Another problem for Web fans has been that until recently, there were a small number of Web-based document management packages from which to choose. These included GoFileRoom, which was acquired by the Thomson Corp., last year, and which is now being marketed by Thomson's Creative Solutions unit.
But more are hitting the market. In fact, Joe Harpaz, vice president of business development for GoFileRoom maker Immediatech Corp. expects the use of hosted solutions to explode.
"Pretty much all software for mid-market companies, which would include all CPA firms outside of the Big Four, will move to a Web-hosted model," says Harpaz.
The Reznick Group, headquartered in Bethesda, Md., turned to Web-based document management as part of an overall strategy to move to hosted operations.
"We want to try to push out to Web as much as we can, and as much as is strategically advisable," says Constantine Kazakos, chief information officer at the $108.24 million firm. Since Reznick already used a hosted tax program, when the firm shopped for a document management system, it wanted a Web-based application.
Reznick implemented GoFileRoom in one of its seven offices in November and was running a paperless environment for tax and audit projects by February. Kazakos estimates implementation cost about $500 per employee, including training and the purchase of dual monitors. He says the firm is happy with the results, which have included gains in productivity.
"It's a more structured, organized environment," he says. "All of your documents are right at your fingertips. You don't have to go to the file room, you don't make copies, you don't take folders with you when you go see a client."
"Within a month or two of implementing, we started seeing positive results," says Kazakos, who says productivity on billable hours increased year-over-year. Three more Reznick offices were scheduled to start using GFR this month, followed by the last three offices in September.
Another new entrant vying for a piece of the CPA firm market is HyperOffice, which combines document management with other online services for organizations with up to 500 employees.
HyperOffice was launched in 1998 as a free set of online tools by a company called WebOS that went bankrupt during the dot-com bust. It was revived in 2004 by a group of entrepreneurs.
HyperOffice's Document Management system includes portal customization to allow client access to documents, online commenting, over-write protection, and version control.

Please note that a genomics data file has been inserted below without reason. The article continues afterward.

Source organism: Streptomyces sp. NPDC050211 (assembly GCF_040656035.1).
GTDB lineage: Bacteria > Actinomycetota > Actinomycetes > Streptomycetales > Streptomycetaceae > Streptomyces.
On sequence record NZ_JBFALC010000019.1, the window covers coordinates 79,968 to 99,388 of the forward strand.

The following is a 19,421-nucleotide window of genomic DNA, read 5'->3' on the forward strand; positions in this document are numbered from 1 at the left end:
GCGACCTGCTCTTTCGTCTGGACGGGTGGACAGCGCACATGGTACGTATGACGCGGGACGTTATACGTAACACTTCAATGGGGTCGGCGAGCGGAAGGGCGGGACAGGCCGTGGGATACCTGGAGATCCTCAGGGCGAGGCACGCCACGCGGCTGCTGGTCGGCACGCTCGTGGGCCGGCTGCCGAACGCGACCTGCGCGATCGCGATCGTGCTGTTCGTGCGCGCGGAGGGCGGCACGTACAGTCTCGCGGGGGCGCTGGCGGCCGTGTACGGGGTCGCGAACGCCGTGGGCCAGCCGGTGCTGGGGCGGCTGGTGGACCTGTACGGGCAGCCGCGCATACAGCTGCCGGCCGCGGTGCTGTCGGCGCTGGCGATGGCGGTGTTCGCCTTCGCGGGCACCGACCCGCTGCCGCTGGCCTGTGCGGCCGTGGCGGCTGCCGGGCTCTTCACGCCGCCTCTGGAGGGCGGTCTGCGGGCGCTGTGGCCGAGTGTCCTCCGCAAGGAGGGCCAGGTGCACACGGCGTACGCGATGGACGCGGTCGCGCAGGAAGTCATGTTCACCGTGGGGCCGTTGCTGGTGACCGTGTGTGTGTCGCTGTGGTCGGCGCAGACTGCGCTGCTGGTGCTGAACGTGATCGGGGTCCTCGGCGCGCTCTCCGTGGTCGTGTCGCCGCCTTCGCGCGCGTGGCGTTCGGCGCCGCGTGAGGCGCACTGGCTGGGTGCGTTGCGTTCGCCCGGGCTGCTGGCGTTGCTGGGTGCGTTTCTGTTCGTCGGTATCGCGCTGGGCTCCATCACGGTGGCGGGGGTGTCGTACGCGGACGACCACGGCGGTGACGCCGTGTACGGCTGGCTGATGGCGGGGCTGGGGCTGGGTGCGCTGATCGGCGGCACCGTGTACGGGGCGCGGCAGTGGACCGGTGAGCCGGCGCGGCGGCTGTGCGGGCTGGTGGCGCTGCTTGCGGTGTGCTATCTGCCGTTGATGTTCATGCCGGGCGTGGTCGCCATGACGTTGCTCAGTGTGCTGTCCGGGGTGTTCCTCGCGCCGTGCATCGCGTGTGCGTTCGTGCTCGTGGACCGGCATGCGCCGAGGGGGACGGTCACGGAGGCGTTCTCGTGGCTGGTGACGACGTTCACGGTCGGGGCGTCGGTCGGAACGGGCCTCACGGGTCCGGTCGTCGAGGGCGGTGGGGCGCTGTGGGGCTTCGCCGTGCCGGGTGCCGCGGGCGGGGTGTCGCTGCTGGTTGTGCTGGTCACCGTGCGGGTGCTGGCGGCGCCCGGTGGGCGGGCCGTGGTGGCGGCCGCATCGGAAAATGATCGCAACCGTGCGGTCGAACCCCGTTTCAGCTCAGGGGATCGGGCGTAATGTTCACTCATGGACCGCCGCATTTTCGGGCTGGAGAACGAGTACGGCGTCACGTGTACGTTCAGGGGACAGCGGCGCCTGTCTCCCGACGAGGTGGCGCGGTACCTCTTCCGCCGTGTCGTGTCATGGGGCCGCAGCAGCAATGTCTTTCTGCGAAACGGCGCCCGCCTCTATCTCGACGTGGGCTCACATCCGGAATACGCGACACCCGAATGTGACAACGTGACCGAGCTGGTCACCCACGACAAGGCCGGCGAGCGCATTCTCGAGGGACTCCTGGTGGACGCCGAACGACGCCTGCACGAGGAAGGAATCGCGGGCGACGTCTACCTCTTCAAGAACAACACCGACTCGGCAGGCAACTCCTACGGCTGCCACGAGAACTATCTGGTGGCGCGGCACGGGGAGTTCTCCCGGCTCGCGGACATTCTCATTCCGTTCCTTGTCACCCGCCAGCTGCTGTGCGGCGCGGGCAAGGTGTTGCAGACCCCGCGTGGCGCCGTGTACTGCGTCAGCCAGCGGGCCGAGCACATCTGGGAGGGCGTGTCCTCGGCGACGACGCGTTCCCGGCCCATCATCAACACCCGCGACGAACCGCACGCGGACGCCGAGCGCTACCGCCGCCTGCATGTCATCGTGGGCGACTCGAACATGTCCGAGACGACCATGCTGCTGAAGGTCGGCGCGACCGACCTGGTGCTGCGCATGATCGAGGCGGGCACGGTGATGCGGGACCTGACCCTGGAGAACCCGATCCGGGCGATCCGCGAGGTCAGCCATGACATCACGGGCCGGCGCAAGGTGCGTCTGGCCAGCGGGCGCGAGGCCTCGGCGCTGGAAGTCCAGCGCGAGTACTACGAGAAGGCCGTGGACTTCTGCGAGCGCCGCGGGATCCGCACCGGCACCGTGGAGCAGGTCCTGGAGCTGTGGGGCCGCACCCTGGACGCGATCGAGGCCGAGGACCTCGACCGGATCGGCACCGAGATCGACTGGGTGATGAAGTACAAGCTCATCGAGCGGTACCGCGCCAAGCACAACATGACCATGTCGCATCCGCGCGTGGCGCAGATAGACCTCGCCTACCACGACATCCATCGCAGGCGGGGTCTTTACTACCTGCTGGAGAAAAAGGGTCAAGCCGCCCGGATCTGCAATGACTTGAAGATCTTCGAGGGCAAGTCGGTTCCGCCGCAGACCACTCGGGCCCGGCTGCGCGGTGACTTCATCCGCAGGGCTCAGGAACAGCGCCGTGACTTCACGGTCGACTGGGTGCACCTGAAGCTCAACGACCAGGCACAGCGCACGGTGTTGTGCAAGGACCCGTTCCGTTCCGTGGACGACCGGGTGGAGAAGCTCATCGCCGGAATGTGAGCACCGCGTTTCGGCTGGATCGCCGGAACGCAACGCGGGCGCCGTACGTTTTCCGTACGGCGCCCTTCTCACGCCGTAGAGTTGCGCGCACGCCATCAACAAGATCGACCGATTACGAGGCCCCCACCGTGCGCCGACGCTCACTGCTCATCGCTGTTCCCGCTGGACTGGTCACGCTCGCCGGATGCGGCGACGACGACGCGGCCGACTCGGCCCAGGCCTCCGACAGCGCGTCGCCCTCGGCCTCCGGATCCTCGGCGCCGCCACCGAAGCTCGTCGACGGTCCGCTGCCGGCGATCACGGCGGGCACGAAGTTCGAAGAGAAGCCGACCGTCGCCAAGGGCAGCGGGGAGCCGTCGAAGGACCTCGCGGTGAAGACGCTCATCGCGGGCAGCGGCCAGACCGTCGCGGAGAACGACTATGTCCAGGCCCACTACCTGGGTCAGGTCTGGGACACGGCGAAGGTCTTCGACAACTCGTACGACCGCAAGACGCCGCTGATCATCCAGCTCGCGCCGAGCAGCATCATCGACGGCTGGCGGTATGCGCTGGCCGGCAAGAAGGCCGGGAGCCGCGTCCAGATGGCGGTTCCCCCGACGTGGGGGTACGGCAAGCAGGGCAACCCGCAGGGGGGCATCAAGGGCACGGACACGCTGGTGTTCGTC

The company also offers a virtual drive, called HyperDrive, accessible from the desktop that "feels and acts like a local drive" with the ability to drag-and-drop folders rather than uploading or downloading, says president Farzin Arsanjani.
The HyperOffice suite also includes an intranet system; Web-based email with remote access and Outlook synchronization; contact management capabilities; an online calendar, and a task manager.
Arsanjani says the base price, which includes 100MB of disk space, averages $7 per user per month, but varies based on the number of users. Storage for more than 100MB costs $3 per user per month for each additional 100MB. The company plans to roll out HyperShare for Outlook, which will allow Outlook users to share documents, calendars, and notes with other Outlook users without the need for Microsoft Exchange.
However, software makers and CPA users say so far, the move to "paperless" has been more of an evolution than a revolution.
That's because regardless of whether they choose a Web-based or desktop solution, going paperless requires a change in thinking, says Jeff Bak, vice president of global sales for Experient Technologies, maker of OneView CPA, an Internet-based practice management application that includes a document management module.
"The workflow is handled differently," says Bak. "Paperless changes the way people do business. But a lot of people like the way they do things."
Internet-based systems are winning over some CPAs for their ease of use-there's no need to fuss with software or servers or worry about when files can be accessed.
Some firms may be able to reduce their IT expenditures with hosted systems, since they eliminate the need to maintain software and don't require any additional investment in file storage or ongoing server maintenance.
"It's not difficult for small and medium-sized firm to see huge savings," says Bak. "Some firms can see a return on investment in three or four months."